We have been speaking with local businesses throughout the pandemic and they have told us how their local customers have shown up for them and made sure that they are financially supported. It’s clear from this intentional buying, that many local business have built strong brand loyalty in their communities and we expect that as consumers increasingly spend their time in their local area, that brand loyalty and familiarity will grow. This will ultimately increase the revenue and longevity of these businesses.
Innovation and digitalisation
Small businesses have also taken matters into their own hands. One of the things I have always admired about SMEs in the UK is their ability to be agile, adapting to new circumstances and innovating their offers - and that is exactly what they have done. From pubs and restaurants offering takeaways to gyms hosting outdoor workouts, and cocktail bars hosting cocktail mixing masterclasses over Zoom, we have seen a tremendous amount of innovation and adaptation from local businesses.
A report by Yell Business found that an incredible 76% of SMEs have introduced new services. Of those, more than half said the new service was crucial for them to survive the pandemic, and 88% said they planned to continue the service as the impact of COVID-19 lessens. This adaptability and agility has not only helped many small local businesses to survive the pandemic, it has also meant that many of them are emerging from the pandemic with a stronger offering which will ensure their continued success for years to come.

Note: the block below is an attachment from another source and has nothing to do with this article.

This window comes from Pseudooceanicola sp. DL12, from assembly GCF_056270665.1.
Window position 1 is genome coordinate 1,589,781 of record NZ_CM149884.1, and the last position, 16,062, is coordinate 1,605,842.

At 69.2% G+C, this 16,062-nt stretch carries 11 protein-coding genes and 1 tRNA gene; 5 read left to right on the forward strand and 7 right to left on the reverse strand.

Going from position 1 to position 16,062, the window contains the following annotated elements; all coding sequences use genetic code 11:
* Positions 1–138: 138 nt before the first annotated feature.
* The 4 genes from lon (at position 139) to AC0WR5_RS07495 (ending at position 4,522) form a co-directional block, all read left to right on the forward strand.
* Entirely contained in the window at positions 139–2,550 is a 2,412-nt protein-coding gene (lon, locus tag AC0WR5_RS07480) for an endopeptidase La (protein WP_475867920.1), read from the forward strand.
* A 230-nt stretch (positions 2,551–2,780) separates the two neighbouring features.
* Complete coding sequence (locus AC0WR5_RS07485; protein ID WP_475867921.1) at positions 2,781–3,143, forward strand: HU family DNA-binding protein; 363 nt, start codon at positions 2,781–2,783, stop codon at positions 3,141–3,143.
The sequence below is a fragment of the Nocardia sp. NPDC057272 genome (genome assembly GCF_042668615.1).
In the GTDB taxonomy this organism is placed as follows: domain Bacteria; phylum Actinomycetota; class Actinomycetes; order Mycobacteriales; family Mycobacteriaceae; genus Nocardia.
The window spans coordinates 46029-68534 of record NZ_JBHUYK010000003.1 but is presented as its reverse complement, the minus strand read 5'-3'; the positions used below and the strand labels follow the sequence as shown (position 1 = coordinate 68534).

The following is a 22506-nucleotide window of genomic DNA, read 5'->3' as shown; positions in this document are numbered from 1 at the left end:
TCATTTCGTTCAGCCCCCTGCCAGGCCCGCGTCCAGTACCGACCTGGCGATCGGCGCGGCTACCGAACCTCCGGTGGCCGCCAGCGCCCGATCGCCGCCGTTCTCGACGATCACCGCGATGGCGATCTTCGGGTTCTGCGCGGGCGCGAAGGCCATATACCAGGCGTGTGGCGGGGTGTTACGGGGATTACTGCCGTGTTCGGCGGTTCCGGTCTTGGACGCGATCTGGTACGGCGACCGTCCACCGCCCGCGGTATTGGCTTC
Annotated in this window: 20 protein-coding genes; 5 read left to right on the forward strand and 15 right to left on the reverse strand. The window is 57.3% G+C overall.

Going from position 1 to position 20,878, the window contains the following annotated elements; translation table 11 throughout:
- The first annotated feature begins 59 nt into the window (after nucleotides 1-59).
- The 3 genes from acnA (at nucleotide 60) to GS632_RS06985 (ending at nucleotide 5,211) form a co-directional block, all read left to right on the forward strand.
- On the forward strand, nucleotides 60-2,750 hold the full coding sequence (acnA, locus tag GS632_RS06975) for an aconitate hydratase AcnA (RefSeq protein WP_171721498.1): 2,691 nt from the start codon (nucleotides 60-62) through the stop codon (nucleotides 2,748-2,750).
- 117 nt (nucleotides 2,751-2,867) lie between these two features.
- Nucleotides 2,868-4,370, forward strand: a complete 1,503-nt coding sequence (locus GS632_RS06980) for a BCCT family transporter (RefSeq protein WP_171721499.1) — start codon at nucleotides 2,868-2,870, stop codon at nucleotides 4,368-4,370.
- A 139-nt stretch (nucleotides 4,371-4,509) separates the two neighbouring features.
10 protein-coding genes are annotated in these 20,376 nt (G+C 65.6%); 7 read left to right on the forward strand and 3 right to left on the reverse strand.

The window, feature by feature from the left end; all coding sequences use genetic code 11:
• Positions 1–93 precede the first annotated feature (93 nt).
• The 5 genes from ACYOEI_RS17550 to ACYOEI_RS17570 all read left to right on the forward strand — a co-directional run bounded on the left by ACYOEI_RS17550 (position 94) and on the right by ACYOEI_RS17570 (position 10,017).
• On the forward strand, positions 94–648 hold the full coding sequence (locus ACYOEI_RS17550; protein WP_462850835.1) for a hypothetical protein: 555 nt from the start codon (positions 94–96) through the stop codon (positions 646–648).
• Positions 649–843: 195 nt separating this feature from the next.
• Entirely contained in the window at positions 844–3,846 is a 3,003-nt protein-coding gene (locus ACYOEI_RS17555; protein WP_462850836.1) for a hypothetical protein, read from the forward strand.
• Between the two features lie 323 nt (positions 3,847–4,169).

Technology and digitalisation have played a key role in local businesses’ adaptation and survival, as Yell Business also discovered that 34% of the companies have moved to online video consultations or viewings, 32% enabled online bookings, and 25% have used contactless payments for the first time. Similarly, for consumers, technology is helping to connect them to the businesses in their area which has been apparent from the explosion in platforms like Nextdoor and Google’s finding that searches for “available near me” grew globally by over 100% in 2020.
Helping Britain Recover
While the months ahead may continue to be challenging for local businesses as we move towards the recovery phase, I believe that the shift towards a “relocalisation” of shopping and retail consumption has the potential to spark a revitalisation of local economies around the UK.
For our part, I’m proud to say that Lloyds Banking Group has been consistently by the side of small businesses throughout the pandemic, providing more than £31 billion in financial support in 2020, either through reducing outgoings with capital repayment holidays on existing loans, extending overdraft facilities or through the various government support schemes. We are also continuing to work closely with industry and government to help drive recovery across local and regional areas in the UK.